Ball One – I’m still unconvinced by the strategy, but the Australians fielding of three out and out pacemen is still working. At times, Johnson, Tait and Lee looked too quick for the New Zealand middle order, bowling tight lines and letting an up and down pitch provide the variation. Whether a more powerful batting line-up than the Kiwis would block as many half volleys and play as many injudicious shots, will be answered over the next few weeks.
Ball Two – Daniel Vettori is able to wring runs from the most unpromising circumstances, showing it again today by squeezing 43 runs at better than a run a ball. His bowling, though more orthodox than his batting, is similarly able to produce wickets from nowhere. The size of the hole he will leave on retirement won’t be filled easily.
Ball Three – One day cricket is not at its most becoming when played on up and down strips surrounded by slow outfields. Nagpur has not offered the best conditions for attractive cricket, something that might have been known by the locals, who have not turned up in big numbers.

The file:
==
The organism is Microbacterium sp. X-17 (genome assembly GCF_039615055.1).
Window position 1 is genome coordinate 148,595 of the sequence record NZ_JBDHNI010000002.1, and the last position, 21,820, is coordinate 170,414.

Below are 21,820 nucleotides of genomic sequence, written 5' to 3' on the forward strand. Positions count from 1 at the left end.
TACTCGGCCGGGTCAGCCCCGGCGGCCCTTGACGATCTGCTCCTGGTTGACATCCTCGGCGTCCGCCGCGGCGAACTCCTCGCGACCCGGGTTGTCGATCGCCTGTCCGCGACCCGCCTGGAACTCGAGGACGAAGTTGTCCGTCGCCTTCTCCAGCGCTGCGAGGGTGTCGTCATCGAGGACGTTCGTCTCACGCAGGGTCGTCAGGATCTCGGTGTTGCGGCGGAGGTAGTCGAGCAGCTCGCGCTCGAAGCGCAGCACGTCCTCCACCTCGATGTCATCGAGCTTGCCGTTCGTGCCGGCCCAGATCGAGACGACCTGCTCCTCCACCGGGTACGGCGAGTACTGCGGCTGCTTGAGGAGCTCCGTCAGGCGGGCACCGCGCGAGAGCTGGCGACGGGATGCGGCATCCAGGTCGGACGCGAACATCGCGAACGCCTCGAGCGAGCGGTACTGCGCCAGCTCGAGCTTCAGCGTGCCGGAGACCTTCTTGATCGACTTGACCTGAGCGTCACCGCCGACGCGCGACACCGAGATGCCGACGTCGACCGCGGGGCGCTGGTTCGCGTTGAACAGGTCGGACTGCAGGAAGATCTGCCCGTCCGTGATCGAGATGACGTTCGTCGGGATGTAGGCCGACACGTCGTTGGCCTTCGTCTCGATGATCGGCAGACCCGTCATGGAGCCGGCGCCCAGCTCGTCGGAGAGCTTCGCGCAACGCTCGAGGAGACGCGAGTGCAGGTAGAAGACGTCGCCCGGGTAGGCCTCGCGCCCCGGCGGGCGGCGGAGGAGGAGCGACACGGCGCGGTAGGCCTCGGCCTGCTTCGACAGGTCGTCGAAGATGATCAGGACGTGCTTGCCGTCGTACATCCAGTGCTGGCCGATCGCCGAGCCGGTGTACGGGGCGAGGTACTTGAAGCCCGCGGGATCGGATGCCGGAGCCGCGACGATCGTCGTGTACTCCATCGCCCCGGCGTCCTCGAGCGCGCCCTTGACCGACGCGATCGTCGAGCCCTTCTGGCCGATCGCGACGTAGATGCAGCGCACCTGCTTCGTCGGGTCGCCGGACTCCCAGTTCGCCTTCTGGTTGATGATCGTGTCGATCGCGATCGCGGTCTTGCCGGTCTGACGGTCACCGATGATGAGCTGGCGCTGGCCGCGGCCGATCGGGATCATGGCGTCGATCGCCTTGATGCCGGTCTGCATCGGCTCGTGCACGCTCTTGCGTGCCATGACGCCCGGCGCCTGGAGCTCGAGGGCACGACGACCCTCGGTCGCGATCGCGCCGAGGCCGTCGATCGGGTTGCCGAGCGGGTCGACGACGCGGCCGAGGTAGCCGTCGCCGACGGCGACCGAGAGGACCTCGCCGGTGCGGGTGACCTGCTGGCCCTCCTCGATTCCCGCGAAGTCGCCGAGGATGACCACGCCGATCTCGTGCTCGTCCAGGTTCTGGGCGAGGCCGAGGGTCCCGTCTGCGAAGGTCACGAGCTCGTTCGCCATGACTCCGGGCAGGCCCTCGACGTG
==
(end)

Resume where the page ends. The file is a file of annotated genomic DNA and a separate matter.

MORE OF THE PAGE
Ball Four – Brad Haddin is not as violent as Adam Gilchrist, but can still take a game away from any side in the world in the first ten overs. Like Gilchrist, he tends to play textbook shots, but hits them rather hard. He gels well with Shane Watson, who prefers to ease himself into the match, accelerating his scoring rate once past thirty or so. Getting both these openers out with the new ball is a key step in defeating this Australian XI.
Ball Five – Punter still looks out of sorts. His finger is clearly still painful and he looks ill at ease in the field and at the crease. His stumping off a wide adds another mode of dismissal to an increasingly bizarre list.
Ball Six – I wondered how a side as experienced and talented as New Zealand could go down 4-0 to the enthusiastic, but limited, Bangladeshis in a recent ODI series. Today’s match showed how.
The Tooting Trumpet, whom you can often find at Testmatchsofa.com and on Twitter at @garynaylor999.